TOKYO (AP/UK Public Relations/WTVQ) — More and more former University of Kentucky athletes are displaying their talents for the world at the Tokyo Olympics.
UK alum Jasmine Camacho-Quinn of Puerto Rico powered ahead of American Keni Harrison, another UK alum, in the women’s 100-meter hurdles Monday, springing an upset and keeping the United States out of the win column at the Olympic track meet for yet another session.
Camacho-Quinn finished in 12.37 seconds for a .15 second win — a blowout in such a short race — over the world-record holder, Harrison. Harrison finished in 12.52 seconds. Jamaica’s Megan Tapper finished third.
Puerto Rico, a U.S. territory that competes under its own flag at the Olympics, has one more track gold medal than the deepest team at the Games as the meet approaches its halfway point.
Camacho-Quinn’s best time coming into the Olympics was 12.38. She ran a 12.26 in the semifinals that ranks fourth on the all-time list.
Additionally, UK College of Medicine student Gerek Meinhardt will bring home his second bronze medal as part of Team USA in the men’s team foil competition at the delayed 2020 Olympics. The team defeated Japan 45-31. Meinhardt previously won a bronze medal in the 2016 Rio de Janeiro Games.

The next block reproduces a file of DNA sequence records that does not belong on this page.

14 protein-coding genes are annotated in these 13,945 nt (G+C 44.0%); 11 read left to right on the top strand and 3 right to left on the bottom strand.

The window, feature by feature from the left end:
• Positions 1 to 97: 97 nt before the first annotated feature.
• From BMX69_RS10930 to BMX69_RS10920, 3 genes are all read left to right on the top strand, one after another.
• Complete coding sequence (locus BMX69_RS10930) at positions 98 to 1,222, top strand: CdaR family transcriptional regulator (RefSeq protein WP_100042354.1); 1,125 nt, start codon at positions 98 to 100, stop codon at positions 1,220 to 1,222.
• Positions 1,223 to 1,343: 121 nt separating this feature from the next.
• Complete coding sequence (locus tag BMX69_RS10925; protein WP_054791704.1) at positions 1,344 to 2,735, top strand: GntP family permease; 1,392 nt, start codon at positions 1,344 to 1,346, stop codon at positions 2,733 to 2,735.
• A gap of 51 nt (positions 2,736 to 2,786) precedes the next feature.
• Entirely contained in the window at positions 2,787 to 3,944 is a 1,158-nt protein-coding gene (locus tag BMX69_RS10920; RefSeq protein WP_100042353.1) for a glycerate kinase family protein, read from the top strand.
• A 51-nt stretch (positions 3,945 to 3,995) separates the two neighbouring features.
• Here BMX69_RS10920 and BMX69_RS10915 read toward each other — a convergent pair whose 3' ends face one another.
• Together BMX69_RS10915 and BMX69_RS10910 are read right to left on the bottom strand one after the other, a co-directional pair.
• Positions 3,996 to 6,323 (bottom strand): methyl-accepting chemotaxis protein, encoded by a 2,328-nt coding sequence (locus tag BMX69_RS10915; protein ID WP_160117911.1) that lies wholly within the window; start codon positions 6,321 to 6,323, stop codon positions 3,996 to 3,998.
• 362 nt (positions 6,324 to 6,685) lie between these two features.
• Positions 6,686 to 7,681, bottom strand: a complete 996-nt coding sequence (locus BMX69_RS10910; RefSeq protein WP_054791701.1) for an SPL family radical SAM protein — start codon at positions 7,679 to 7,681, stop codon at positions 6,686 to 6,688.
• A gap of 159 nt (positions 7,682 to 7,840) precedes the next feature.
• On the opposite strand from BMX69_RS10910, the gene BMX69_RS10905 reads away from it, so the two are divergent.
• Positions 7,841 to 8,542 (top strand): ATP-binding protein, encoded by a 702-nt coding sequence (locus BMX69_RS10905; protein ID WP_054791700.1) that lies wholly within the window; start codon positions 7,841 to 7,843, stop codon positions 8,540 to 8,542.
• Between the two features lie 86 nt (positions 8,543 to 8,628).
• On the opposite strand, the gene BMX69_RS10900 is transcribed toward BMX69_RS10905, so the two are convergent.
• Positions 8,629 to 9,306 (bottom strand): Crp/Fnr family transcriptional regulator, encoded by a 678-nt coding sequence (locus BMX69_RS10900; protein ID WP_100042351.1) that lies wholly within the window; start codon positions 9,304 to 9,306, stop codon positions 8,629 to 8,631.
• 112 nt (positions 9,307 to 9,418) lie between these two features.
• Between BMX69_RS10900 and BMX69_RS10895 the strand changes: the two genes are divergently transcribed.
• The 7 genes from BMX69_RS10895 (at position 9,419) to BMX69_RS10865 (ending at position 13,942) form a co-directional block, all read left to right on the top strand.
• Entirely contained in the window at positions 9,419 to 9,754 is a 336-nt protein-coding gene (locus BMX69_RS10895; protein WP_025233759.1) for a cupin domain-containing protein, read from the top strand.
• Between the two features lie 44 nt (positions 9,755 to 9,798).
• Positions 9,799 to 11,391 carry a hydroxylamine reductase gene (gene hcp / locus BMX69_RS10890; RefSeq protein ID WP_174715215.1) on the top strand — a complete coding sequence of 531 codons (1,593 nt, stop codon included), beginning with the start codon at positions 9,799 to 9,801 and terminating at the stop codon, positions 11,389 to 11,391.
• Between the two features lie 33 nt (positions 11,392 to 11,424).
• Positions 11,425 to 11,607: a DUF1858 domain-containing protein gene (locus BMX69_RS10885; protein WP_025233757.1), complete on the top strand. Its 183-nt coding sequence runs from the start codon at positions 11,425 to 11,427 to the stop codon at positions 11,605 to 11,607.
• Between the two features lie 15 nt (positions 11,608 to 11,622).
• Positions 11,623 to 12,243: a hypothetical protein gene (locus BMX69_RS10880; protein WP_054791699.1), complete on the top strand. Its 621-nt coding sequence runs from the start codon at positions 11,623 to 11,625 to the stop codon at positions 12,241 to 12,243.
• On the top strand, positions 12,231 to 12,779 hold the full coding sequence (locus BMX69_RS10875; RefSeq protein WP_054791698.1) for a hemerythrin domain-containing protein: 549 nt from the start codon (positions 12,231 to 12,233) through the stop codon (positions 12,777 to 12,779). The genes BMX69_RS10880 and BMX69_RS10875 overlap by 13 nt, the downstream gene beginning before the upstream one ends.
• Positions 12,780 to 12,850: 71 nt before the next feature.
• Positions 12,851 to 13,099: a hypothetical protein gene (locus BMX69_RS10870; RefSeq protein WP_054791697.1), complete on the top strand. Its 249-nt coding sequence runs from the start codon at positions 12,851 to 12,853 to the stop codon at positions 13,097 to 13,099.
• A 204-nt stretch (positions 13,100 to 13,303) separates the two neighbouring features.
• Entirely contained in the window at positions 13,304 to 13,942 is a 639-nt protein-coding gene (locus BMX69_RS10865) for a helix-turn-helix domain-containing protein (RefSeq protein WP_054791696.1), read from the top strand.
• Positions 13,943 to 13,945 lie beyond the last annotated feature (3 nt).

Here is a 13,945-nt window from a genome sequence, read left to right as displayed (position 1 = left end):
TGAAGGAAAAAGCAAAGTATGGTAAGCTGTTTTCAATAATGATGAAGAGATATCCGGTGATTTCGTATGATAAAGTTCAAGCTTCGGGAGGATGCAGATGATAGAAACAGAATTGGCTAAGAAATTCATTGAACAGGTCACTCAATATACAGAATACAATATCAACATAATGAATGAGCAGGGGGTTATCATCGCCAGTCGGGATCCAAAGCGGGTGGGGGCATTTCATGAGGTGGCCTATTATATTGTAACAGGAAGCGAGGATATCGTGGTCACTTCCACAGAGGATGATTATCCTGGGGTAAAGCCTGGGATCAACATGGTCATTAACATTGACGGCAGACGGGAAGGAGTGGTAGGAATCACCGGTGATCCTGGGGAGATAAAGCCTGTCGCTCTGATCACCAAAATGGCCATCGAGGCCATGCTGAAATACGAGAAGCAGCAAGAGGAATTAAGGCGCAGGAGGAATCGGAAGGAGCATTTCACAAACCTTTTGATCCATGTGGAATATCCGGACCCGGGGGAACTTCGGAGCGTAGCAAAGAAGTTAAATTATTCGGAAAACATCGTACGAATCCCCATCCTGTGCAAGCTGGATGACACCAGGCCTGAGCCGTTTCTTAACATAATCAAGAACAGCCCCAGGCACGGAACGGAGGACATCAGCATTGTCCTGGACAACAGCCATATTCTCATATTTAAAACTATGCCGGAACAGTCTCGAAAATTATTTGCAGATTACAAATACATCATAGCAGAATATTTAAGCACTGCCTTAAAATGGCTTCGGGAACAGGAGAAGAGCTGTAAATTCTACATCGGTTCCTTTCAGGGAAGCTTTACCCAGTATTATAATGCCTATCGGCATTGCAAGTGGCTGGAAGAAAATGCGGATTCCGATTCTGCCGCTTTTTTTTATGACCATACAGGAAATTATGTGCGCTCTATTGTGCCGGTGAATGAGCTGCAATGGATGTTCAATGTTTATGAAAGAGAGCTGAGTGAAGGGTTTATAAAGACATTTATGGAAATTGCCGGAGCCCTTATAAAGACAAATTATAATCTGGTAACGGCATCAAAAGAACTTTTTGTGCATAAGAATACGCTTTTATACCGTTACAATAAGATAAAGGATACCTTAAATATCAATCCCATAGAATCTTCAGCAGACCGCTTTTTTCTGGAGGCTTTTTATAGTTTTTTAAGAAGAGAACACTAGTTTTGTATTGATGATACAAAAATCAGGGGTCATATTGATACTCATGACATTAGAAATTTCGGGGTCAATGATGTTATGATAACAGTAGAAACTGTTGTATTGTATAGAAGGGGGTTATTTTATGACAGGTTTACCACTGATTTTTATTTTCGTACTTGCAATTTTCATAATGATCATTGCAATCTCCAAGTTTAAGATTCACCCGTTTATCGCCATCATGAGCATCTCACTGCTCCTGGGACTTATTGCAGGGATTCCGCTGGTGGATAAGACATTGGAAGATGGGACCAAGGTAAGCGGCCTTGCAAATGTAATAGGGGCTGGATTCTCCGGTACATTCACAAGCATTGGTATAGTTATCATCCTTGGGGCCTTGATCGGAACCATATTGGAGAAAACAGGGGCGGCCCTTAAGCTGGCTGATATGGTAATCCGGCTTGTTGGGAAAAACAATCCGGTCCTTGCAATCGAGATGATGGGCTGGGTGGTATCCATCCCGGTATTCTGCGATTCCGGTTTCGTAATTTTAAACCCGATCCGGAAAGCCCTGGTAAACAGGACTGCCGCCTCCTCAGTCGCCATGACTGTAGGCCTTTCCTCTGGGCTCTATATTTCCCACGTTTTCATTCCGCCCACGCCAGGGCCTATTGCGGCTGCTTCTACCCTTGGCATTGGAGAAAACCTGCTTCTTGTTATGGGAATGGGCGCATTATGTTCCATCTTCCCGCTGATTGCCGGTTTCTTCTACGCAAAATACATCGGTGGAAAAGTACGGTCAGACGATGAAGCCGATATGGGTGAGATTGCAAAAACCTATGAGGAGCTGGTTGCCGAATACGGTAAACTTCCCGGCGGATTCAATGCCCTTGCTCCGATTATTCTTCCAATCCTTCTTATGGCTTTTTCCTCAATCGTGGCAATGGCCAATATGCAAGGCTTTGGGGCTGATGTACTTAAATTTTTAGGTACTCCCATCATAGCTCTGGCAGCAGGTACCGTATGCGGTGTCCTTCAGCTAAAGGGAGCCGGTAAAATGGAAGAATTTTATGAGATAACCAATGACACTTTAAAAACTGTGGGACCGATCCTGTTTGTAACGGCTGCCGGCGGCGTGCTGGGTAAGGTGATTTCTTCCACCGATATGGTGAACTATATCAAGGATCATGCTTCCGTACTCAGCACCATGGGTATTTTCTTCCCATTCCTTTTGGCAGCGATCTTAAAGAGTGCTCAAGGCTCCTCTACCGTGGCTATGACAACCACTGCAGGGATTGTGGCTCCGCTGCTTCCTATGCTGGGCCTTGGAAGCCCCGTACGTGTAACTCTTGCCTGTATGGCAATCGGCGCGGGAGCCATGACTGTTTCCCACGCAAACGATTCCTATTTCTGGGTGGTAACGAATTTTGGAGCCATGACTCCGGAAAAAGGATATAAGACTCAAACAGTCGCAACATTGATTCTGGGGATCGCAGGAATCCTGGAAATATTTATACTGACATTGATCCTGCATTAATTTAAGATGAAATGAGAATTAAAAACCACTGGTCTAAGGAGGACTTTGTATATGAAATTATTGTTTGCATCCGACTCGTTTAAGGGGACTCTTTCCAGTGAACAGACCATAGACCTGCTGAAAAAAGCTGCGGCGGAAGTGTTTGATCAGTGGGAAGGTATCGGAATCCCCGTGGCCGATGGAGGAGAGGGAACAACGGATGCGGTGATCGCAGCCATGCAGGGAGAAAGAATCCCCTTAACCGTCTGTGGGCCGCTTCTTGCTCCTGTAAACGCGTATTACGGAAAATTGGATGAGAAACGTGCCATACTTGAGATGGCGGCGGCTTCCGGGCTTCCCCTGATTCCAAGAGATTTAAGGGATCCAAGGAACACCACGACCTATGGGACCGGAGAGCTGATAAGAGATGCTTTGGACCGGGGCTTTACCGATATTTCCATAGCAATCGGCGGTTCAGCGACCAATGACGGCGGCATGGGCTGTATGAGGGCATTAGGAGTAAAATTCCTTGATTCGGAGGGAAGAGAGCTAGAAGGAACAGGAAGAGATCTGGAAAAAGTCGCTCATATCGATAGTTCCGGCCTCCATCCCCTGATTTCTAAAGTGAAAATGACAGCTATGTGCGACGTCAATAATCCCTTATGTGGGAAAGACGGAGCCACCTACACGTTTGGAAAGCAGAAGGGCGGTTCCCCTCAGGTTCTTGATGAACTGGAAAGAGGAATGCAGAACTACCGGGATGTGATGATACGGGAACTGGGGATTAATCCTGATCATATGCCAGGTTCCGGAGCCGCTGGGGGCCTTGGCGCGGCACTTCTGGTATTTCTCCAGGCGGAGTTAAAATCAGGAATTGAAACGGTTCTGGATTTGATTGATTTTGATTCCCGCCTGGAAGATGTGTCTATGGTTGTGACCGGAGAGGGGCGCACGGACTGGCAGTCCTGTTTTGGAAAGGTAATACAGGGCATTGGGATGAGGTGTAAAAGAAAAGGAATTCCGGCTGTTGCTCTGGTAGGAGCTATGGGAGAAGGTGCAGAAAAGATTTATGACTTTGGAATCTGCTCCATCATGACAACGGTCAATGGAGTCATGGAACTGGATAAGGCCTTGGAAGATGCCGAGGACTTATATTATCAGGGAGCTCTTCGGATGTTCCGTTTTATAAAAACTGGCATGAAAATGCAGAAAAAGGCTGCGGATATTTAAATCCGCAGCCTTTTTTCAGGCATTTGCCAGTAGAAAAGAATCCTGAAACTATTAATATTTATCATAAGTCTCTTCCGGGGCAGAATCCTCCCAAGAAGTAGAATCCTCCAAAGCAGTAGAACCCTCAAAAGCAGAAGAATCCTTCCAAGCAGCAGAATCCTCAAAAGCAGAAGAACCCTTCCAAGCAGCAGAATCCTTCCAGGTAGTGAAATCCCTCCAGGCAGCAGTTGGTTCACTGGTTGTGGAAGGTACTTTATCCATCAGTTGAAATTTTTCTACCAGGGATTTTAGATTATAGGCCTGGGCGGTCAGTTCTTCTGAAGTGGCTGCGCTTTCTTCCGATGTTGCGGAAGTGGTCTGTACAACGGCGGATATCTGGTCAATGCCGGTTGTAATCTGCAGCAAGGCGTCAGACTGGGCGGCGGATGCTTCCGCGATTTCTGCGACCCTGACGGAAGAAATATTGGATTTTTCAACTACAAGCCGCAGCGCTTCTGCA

Team USA’s starting lineup for the day included 2016 Olympic individual silver medalist Alex Massialas, of San Francisco, California, who competed in college at Stanford University; six-time Senior World medalist Gerek Meinhardt, a native of San Francisco, who competed for Notre Dame University; and 2018 Junior World Champion Nick Itkin, of Los Angeles, California, who also competed for Notre Dame. Race Imboden, of Brooklyn, New York, a 2019 Senior World Team Champion with Massialas and Meinhardt, was subbed in during the second rotation.
Meinhardt, like Massialas, trained with the Massialas Foundation.
Massialas, Meinhardt and Imboden won bronze together in 2016 with Itkin competing at his first Games this year.
Team USA defeated Germany, 45-36, in the quarter-finals, but lost to the Russian Olympic Committee, 45-41.
The bronze medal win by Team USA marks the second Olympic medal in the men’s team foil event for the United States since 1932.
Meinhardt earned his bachelor’s degree from Notre Dame, where he met his wife, fellow UK medical student Lee Kiefer, the gold medal winner in women’s individual foil.